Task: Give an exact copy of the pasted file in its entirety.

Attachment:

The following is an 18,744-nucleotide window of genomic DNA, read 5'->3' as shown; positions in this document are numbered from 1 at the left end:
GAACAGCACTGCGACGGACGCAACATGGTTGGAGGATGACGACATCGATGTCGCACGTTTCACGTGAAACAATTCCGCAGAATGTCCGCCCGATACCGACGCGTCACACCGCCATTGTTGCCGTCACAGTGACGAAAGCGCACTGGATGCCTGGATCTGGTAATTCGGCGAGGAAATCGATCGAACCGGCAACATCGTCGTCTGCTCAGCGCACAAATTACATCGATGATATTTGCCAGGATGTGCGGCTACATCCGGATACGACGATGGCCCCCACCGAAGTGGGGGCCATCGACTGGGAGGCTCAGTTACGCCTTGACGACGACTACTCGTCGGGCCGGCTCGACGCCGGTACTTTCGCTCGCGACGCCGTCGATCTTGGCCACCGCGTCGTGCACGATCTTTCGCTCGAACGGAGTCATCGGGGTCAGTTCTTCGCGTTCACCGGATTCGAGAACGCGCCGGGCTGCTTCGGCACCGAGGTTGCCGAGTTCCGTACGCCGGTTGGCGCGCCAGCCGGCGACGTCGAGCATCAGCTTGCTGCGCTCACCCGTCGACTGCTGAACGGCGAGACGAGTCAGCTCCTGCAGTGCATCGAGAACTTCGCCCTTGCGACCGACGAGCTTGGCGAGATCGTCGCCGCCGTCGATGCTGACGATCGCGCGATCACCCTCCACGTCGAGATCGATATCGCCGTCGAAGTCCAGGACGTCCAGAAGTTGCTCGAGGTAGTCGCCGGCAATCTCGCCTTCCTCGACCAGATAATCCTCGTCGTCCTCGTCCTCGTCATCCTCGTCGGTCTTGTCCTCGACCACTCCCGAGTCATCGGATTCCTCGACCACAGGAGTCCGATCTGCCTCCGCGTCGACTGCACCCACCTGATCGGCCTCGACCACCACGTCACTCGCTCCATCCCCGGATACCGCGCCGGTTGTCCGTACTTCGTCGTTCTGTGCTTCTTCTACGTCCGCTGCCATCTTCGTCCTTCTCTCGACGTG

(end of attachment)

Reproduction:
The following is an 18,744-nucleotide window of genomic DNA, read 5'->3' as shown; positions in this document are numbered from 1 at the left end:
GAACAGCACTGCGACGGACGCAACATGGTTGGAGGATGACGACATCGATGTCGCACGTTTCACGTGAAACAATTCCGCAGAATGTCCGCCCGATACCGACGCGTCACACCGCCATTGTTGCCGTCACAGTGACGAAAGCGCACTGGATGCCTGGATCTGGTAATTCGGCGAGGAAATCGATCGAACCGGCAACATCGTCGTCTGCTCAGCGCACAAATTACATCGATGATATTTGCCAGGATGTGCGGCTACATCCGGATACGACGATGGCCCCCACCGAAGTGGGGGCCATCGACTGGGAGGCTCAGTTACGCCTTGACGACGACTACTCGTCGGGCCGGCTCGACGCCGGTACTTTCGCTCGCGACGCCGTCGATCTTGGCCACCGCGTCGTGCACGATCTTTCGCTCGAACGGAGTCATCGGGGTCAGTTCTTCGCGTTCACCGGATTCGAGAACGCGCCGGGCTGCTTCGGCACCGAGGTTGCCGAGTTCCGTACGCCGGTTGGCGCGCCAGCCGGCGACGTCGAGCATCAGCTTGCTGCGCTCACCCGTCGACTGCTGAACGGCGAGACGAGTCAGCTCCTGCAGTGCATCGAGAACTTCGCCCTTGCGACCGACGAGCTTGGCGAGATCGTCGCCGCCGTCGATGCTGACGATCGCGCGATCACCCTCCACGTCGAGATCGATATCGCCGTCGAAGTCCAGGACGTCCAGAAGTTGCTCGAGGTAGTCGCCGGCAATCTCGCCTTCCTCGACCAGATAATCCTCGTCGTCCTCGTCCTCGTCATCCTCGTCGGTCTTGTCCTCGACCACTCCCGAGTCATCGGATTCCTCGACCACAGGAGTCCGATCTGCCTCCGCGTCGACTGCACCCACCTGATCGGCCTCGACCACCACGTCACTCGCTCCATCCCCGGATACCGCGCCGGTTGTCCGTACTTCGTCGTTCTGTGCTTCTTCTACGTCCGCTGCCATCTTCGTCCTTCTCTCGACGTG